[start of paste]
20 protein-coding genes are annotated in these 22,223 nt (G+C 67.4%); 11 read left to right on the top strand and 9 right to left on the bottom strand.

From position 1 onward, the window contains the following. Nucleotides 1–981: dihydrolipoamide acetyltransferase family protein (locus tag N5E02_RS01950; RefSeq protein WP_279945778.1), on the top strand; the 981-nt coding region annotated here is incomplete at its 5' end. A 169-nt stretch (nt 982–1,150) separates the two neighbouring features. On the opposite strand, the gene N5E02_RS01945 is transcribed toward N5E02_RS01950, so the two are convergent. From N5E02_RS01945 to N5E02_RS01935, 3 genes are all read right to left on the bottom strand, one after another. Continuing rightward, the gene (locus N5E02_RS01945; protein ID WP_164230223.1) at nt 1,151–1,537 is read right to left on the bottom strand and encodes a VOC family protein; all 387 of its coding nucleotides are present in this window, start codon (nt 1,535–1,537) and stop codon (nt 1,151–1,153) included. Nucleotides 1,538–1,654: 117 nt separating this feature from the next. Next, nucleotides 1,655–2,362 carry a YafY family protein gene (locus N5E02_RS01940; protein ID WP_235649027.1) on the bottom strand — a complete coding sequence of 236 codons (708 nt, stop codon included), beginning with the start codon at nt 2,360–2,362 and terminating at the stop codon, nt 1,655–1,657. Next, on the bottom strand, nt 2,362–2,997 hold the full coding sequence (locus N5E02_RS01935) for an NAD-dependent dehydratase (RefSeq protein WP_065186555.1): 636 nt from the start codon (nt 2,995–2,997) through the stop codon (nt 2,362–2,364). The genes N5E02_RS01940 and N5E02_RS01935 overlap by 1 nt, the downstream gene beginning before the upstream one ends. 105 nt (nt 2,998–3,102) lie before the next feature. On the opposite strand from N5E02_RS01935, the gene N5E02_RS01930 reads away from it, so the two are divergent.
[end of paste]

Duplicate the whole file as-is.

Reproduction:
20 protein-coding genes are annotated in these 22,223 nt (G+C 67.4%); 11 read left to right on the top strand and 9 right to left on the bottom strand.

From position 1 onward, the window contains the following. Nucleotides 1–981: dihydrolipoamide acetyltransferase family protein (locus tag N5E02_RS01950; RefSeq protein WP_279945778.1), on the top strand; the 981-nt coding region annotated here is incomplete at its 5' end. A 169-nt stretch (nt 982–1,150) separates the two neighbouring features. On the opposite strand, the gene N5E02_RS01945 is transcribed toward N5E02_RS01950, so the two are convergent. From N5E02_RS01945 to N5E02_RS01935, 3 genes are all read right to left on the bottom strand, one after another. Continuing rightward, the gene (locus N5E02_RS01945; protein ID WP_164230223.1) at nt 1,151–1,537 is read right to left on the bottom strand and encodes a VOC family protein; all 387 of its coding nucleotides are present in this window, start codon (nt 1,535–1,537) and stop codon (nt 1,151–1,153) included. Nucleotides 1,538–1,654: 117 nt separating this feature from the next. Next, nucleotides 1,655–2,362 carry a YafY family protein gene (locus N5E02_RS01940; protein ID WP_235649027.1) on the bottom strand — a complete coding sequence of 236 codons (708 nt, stop codon included), beginning with the start codon at nt 2,360–2,362 and terminating at the stop codon, nt 1,655–1,657. Next, on the bottom strand, nt 2,362–2,997 hold the full coding sequence (locus N5E02_RS01935) for an NAD-dependent dehydratase (RefSeq protein WP_065186555.1): 636 nt from the start codon (nt 2,995–2,997) through the stop codon (nt 2,362–2,364). The genes N5E02_RS01940 and N5E02_RS01935 overlap by 1 nt, the downstream gene beginning before the upstream one ends. 105 nt (nt 2,998–3,102) lie before the next feature. On the opposite strand from N5E02_RS01935, the gene N5E02_RS01930 reads away from it, so the two are divergent.